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Twelve Days of Fortelling the Future


Many old folk traditions to foretell the future became associated with the Twelve Days of Christmas. For instance, dreams during the Twelve Nights were believed to foreshadow events that would occur in the ensuing year. The weather  (sun, wind, snow, rain) on the Twelve Days of Christmas was thought to predict the weather for each of the corresponding twelve months of the new year. 


It was not just the country folk who believed in the predictive value of the Twelve Days: Tycho Brahe, a pioneering 16th-century astronomer, theorized that the configuration of the heavenly bodies could be used to forecast the weather in the coming months and meticulously recorded his observations during the Twelve Days of Christmas to test his theory. Although predicting weather by the Twelve Days is not a quaint relic in the Old Farmer's Almanac, this is not as far-fetched as it may seem - scientists today still study events in space to analyze their potential effects on our weather.




The Astronomical Observations: The Moon, 1711, by Donato Creti

The First Day of Winter - Moving Towards Longer Days

Today, December 21, is the Winter Solstice. That mean's a couple of things: today is the shortest day of the year, tonight is the longest night of the year, and today is the first day of Winter. Lots of different cultures celebrate this time of year with some kind of fire ritual.


Midwinter Fire Rituals in Ancient Europe

The great solstice fire festivals of ancient Europe lived on during the Twelve Days: Yule Logs, bonfires, torches, and ceremonial candles were all still burned to secure good fortune, fertility for livestock, and bountiful crops in the new year. The smaller household Yule log was usually burned during the Twelve Nights, or for at least a minimum of twelve hours. The wood of the Yule log itself was steeped in special powers: the prior year's ashes were strewn over the fallow fiels during the Twelve Days to ensure the vigor of next year's crops; the number of sparks when the log was stoked predicted the number of  calves, piglets, chicks, etc. in the spring; a piece of the log's charred remnants was saved to protect the house from lightning during thunderstorms - to name just a few beliefs! The charred remnant was finally used to kindle the new log at the beginning of the next Twelve Days.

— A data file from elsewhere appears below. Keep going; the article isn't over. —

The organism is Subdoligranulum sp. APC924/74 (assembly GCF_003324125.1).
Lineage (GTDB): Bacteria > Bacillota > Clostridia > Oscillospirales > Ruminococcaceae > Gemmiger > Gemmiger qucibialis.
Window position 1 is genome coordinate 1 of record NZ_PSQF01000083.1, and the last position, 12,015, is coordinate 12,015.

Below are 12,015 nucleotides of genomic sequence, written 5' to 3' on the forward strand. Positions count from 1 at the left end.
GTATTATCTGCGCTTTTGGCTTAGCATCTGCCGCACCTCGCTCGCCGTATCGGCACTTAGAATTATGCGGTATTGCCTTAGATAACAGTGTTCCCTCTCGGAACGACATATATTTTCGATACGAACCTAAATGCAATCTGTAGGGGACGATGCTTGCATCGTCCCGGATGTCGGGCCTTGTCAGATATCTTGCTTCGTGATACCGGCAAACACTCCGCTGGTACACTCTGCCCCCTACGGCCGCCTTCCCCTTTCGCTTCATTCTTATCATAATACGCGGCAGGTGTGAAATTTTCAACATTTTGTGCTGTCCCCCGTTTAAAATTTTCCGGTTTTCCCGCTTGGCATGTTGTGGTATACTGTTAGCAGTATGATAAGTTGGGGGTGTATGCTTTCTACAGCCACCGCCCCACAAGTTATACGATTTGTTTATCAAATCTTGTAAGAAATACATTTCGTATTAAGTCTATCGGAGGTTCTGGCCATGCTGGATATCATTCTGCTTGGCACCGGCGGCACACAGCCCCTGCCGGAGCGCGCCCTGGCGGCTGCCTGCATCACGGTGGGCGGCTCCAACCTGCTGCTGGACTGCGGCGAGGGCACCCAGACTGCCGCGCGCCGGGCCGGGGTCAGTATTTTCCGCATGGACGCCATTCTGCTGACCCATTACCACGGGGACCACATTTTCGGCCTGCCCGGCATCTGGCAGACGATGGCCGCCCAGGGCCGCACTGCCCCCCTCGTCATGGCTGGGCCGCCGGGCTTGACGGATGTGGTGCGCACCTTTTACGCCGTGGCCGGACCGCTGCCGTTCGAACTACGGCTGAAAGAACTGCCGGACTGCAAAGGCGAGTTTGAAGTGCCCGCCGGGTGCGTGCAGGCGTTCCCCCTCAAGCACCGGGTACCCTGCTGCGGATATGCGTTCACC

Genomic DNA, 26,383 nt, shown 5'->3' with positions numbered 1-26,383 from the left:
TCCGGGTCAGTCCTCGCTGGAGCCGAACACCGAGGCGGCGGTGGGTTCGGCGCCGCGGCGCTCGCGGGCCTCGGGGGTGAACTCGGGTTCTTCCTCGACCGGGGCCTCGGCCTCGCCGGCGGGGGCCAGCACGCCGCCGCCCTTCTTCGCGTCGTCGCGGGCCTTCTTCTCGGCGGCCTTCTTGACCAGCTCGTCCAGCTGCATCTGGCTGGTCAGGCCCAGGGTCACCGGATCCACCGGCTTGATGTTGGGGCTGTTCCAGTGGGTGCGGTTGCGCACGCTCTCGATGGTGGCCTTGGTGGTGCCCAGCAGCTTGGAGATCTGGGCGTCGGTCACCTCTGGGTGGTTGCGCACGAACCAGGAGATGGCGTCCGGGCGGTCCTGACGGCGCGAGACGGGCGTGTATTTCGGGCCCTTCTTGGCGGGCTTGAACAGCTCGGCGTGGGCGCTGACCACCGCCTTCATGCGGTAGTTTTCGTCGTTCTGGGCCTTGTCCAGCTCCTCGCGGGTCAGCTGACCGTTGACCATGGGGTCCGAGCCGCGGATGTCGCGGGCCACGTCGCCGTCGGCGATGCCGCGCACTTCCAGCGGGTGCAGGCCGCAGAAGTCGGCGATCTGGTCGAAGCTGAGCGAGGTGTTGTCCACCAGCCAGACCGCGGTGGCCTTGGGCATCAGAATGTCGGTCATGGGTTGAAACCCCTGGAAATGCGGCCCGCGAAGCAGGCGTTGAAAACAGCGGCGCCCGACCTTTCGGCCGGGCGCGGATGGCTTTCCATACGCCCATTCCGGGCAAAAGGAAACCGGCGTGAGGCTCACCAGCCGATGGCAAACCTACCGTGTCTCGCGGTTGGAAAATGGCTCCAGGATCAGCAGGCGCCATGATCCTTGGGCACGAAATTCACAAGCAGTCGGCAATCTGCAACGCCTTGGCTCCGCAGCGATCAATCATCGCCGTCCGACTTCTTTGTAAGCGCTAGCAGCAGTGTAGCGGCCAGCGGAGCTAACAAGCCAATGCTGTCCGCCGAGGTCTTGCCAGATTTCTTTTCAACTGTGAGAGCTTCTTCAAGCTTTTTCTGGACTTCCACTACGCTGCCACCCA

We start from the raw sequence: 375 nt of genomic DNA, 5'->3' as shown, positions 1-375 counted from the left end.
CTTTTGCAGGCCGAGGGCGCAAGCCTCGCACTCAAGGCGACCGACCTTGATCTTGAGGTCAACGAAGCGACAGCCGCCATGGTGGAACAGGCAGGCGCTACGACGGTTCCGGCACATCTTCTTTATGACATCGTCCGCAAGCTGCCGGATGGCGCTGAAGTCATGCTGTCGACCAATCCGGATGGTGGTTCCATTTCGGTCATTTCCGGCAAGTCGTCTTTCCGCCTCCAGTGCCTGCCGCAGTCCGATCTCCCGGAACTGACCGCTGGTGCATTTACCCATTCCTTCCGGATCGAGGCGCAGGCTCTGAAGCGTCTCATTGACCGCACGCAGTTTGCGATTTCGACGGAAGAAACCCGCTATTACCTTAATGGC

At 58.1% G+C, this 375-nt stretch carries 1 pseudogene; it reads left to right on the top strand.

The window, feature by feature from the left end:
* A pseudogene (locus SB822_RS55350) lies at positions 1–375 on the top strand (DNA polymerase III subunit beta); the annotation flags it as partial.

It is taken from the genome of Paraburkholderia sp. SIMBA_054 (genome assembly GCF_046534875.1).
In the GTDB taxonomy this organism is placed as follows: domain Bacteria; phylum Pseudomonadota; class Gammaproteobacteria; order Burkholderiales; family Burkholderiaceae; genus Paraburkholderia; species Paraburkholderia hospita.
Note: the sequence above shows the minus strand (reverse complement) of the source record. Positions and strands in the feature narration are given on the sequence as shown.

In some places, a massive candle was burned instead - its light must not go out on its own or the luck of the family would be "blown away." In other areas, bonfires were lit on Twelfth Night and, in simulation of the life-giving power of the sun, villagers ran with blazing torches throughout the fields and orchards to promote a good harvest.

The Yule Log was also important to protect households from Odin's entourage of unearthly creatures, who were feared to roam the earth during the Twelve Nights. It was also a bad omen if the Yule Log burned out before the end of the Twelve Days.

The Yule Log is one of the most deep-rooted and widespread customs still enjoyed today - from the more traditional Yule Logs still burned in families' fireplaces to the buche de noel cake decorated to look just like a log ready for the fire, to the televised burning Yule log broadcast on Christmas for those without a fireplace of their own.


Twelve Days Solstice Festivals in the Ancient Near East

The Mesopotamians held an annual festival for the twelve days surrounding the winter solstice to cheer on their sun god as he battled to conquer the monsters of darkness and chaos. The ordinary social distinctions were suspended for the duration of the victory celebrations, and parades and masquerades were held where everyone mingled together. The ancient Persians held a similar solstice celebration with bonfires burning all night to help their god of light and day defeat the evil god of darkness and night.


Ancient Slavic Midwinter Rituals

In the lands of the ancient Slavic tribes, both sun gods and sun goddesses were revered. Their winter solstice festivals lasted ten to twelve days and were a time when Slavs honored their departed ancestors with fires to keep them warm and feasts to keep them fed, hoping to elicit their assistance in defeating the dark forces that were overpowering the old sun. Young men dressed in animal costumes (bears and horned animals such as goats and stags) and went about singing and shouting to chase away the evil spirits of winter.

Creatures of the Twelve Nights


Tomorrow, December 21, is the Winter Solstice. The Winter Solstice is the shortest day of the year, or, if you are a glass half-full kind of person, the longest night of the year. It marks a turning point - towards longer days and moving towards spring. These long-nights, especially those between Christmas and Epiphany were a time of much superstition in olden times.

During the Twelve Nights, old superstitions persisted that even more frightening otherworldly beings also wandered the earth. It was thought best to be safe inside with the door barred during the Twelve Nights and hope that Odin and his cortege of spectral hunters, wolves, and lost souls would quickly pass overhead. 

In other areas (such as enclaves of the Balkans and Slavic lands), fearsome creatures from the underworld - malevolent werewolfe-like goblins who dwelt underground the rest of the year - roamed above ground during these nights. They attempted to enter houses through the chimney. To keep safe, embers were kept burning on the hearth  all night long. The goblins were driven away for another year by the ceremonial "blessing of the waters" on Epiphany.

Fishermen also believed that the sea was not safe during the Twelve Days, so they stayed in port from Christmas Day until the waters of the sea were also blessed in the ceremonies on Epiphany.